January 3, 2023
During the heat of planting, it’s easy to forget to thoroughly check and understand two items. First, what seed depth am I planting at? Second, is my seeding depth consistent, especially across all individual row units?
You may be inclined to use the “set it and forget it” approach to seeding depth, yet this may not be the best idea. To get corn started off on the right foot, it is important to achieve both rapid and consistent emergence following planting.
One aspect of achieving rapid and consistent plant emergence is choosing the correct seeding depth, and ensuring there is adequate and uniform moisture at that depth. The most common seeding depth recommended for corn is between 1.5 and 2 inches, and these depths can work very well within most conditions. However, certain soil moisture conditions at planting may warrant further examination and perhaps a change in seeding depth.
Why seed depth matters
A corn seed imbibes soil moisture within the first 24 to 48 hours after planting. So, maintaining both adequate and uniform moisture at seeding depth within the first 48 hours is important. If the soil remains too dry, seed may be delayed in emergence until precipitation occurs. Conversely, if the soil remains saturated after planting, seed may rot and die.
If soil conditions are dry at planting, a seeding depth of 2 inches may be too shallow. It may not place seed in adequate, uniform soil moisture conditions. Therefore, if the moisture at a 3-inch depth is more adequate and uniform, and no additional rainfall is expected in the next week, it may be worthwhile planting seed 3 inches deep vs. 2 inches deep.
Remember that corn can physically emerge at seeding depths lower than 2 inches. When necessary, planting deeper can help ensure more consistent emergence. However, if soil moisture conditions are adequate, it is likely ideal to not go much deeper than 2 to 2.25 inches. If planted too deep and soil moisture conditions are adequate, emergence can become delayed. This exposes corn seed to various stresses like insects and disease organisms for more time. Furthermore, if corn is planted too shallow, say less than 1.5 inches, you run the risk of poor root development, poor stand establishment and lodging.
Comparing seeding depths
To further examine the impact of seeding depth on corn emergence and yield, a research trial was established at the Throckmorton Purdue Agricultural Center in Lafayette, Ind. The research trial examined corn seedling emergence timing and yield differences across four different seeding depths and two different hybrids. The trial was designed as a randomized complete block design with three replications. Plots measured 30 feet wide by 400 feet long in 12, 30-inch corn rows. The center six rows were harvested with a commercial combine with a calibrated yield monitor.
Purdue University, TPAC and Indiana Prairie Farmer cooperated to make this trial possible. Beck’s provided hybrids.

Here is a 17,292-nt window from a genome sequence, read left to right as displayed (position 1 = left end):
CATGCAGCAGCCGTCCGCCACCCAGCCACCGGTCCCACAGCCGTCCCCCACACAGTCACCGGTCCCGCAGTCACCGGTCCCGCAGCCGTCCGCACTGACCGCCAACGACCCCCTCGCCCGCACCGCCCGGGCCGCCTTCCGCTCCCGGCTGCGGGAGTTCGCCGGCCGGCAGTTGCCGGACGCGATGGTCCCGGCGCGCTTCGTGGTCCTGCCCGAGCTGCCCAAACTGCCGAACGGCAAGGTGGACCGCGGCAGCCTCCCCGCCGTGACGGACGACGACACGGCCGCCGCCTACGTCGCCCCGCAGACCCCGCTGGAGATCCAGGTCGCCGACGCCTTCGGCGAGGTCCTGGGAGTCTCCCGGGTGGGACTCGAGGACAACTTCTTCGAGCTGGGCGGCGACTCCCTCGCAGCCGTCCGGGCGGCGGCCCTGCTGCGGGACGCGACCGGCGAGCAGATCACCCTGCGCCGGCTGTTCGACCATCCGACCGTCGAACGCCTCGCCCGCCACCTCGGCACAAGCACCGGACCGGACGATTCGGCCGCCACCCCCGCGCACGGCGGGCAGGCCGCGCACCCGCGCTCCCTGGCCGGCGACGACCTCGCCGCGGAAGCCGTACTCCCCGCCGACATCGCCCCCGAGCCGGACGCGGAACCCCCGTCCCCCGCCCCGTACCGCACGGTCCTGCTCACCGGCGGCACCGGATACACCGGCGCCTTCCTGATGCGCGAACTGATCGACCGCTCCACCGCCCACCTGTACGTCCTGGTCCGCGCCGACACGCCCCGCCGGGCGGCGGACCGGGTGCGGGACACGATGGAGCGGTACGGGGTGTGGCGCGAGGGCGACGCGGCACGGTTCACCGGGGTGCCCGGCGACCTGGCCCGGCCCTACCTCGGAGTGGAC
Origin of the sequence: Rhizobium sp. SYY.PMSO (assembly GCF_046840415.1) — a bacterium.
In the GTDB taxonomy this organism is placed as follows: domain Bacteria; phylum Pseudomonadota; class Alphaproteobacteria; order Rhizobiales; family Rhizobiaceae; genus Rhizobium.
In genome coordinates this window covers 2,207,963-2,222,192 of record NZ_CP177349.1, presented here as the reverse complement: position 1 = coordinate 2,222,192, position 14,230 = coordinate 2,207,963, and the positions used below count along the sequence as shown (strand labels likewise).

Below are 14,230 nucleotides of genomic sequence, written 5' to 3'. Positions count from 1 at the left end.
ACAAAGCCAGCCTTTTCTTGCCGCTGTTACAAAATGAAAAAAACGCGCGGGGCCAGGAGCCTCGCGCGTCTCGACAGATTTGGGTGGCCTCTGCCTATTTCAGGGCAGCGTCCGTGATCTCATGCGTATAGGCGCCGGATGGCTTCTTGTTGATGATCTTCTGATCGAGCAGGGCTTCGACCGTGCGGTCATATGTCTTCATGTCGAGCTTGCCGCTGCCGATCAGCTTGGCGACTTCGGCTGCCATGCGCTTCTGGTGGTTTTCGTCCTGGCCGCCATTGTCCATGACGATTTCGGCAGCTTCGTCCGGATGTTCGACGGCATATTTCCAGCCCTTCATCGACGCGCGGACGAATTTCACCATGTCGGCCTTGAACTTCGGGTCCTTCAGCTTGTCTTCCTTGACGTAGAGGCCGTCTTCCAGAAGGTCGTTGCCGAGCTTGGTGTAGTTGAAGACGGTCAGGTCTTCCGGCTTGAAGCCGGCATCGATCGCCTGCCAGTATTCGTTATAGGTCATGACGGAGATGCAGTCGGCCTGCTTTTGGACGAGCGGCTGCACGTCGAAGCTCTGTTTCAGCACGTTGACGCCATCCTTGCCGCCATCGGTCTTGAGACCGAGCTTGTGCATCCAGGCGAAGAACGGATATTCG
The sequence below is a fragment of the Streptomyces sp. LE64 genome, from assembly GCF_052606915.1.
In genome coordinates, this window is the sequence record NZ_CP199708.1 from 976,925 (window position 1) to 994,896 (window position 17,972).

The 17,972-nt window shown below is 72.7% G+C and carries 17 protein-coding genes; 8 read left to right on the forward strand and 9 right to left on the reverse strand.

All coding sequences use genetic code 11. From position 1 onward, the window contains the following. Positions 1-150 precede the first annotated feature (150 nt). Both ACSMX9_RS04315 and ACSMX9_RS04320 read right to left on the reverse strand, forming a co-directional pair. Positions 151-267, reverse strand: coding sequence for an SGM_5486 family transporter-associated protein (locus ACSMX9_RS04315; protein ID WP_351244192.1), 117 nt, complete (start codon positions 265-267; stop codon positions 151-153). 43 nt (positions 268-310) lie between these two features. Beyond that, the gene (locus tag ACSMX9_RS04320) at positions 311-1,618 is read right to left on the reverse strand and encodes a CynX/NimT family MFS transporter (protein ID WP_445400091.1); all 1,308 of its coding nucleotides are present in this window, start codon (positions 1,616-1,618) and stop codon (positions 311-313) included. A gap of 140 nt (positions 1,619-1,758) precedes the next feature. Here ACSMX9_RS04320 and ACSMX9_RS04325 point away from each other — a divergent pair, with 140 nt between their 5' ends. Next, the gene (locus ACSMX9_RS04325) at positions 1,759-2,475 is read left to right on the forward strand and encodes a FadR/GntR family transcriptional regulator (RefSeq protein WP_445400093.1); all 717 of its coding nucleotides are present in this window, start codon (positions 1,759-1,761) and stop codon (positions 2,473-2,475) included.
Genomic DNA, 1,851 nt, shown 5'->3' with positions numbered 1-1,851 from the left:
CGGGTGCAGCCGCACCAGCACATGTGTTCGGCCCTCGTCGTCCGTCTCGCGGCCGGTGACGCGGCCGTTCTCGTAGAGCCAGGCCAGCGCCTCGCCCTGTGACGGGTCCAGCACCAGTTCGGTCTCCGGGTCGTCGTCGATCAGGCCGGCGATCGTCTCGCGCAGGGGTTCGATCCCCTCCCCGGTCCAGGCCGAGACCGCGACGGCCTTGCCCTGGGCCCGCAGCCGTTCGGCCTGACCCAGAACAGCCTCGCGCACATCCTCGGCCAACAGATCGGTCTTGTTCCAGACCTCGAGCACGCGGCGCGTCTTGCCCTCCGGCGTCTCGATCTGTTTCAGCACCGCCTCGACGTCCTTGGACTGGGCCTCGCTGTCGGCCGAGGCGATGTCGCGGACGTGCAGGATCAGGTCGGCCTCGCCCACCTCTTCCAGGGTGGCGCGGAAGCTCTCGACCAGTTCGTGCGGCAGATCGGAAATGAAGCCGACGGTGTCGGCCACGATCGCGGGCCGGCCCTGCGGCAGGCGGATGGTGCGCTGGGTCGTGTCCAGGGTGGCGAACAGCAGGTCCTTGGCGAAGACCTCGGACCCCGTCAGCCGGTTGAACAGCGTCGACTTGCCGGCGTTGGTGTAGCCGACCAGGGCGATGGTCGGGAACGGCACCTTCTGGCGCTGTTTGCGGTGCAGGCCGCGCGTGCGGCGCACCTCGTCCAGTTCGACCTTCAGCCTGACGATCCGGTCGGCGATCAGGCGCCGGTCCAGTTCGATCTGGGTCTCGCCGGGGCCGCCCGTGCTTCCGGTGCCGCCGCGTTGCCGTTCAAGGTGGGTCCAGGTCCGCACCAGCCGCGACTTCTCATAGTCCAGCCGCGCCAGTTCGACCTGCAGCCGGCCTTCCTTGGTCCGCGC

This research trial was planted on May 13. It received a total 1.75 inches of rainfall within the first two days following planting, measured at TPAC. This may have pushed the seed deeper and successfully supplied adequate moisture following planting.
However, the month of June was very dry, with a total precipitation of only 0.6 inch of rainfall, which may have contributed to some lost yield potential. Conditions continued to be drier than normal in July too.
Across all seeding rates examined, Hybrid A, a 112-day hybrid, outyielded Hybrid B, a 109-day hybrid, by an average of 10 bushels per acre, at 214 vs. 204. See the table for full details.
Results by seeding depth
In addition, across both hybrids, the seeding depth of 1 inch resulted in the fastest emergence, averaging 42% emerged seven days after planting, whereas the 3-inch depth resulted in the slowest emergence, averaging 1% emerged seven days after planting.
Despite the difference in emergence timing, final emergence percentage and final plant stand were not different between the two hybrids or the four seeding depths examined. Note that these results were analyzed using statistical methods common to trials where the same treatments are repeated several times. It’s interesting that the two different hybrids varied in yield responses to seeding depth. Hybrid A had the highest yield at 1- and 2-inch seeding depths, while Hybrid B yielded higher at 2- and 2.5-inch planting depths.
Hybrid A exhibited a higher tolerance to more shallow planting depths in comparison to Hybrid B. At the 1-inch planting depth, yield for Hybrid A was not statistically different at the 2-inch planting depth, suggesting no yield lost at this shallow planting depth.
However, for Hybrid B, yield was reduced by 6 bushels per acre at the 1-inch planting depth in comparison to the 2.5-inch planting depth. Notice the difference in small letters after these yields in the table, indicating a significant difference in yield due to shallow planting depth, not just experimental error.
Overall, these research trial results suggest different hybrids may respond differently to various planting depths. If you use multiple hybrids on your farm, this is something to consider. However, more data will be required to make this conclusion.
This research does highlight the importance of choosing the correct planting depth, and shows that a deeper planting depth, like 3 inches, is not always needed if soil moisture is adequate after planting. In addition, across both hybrids, a 2-inch planting depth resulted in the highest and most consistent yield. That is consistent with previous recommendations when adequate soil moisture is present at planting.
Quinn is a Purdue Extension corn specialist.
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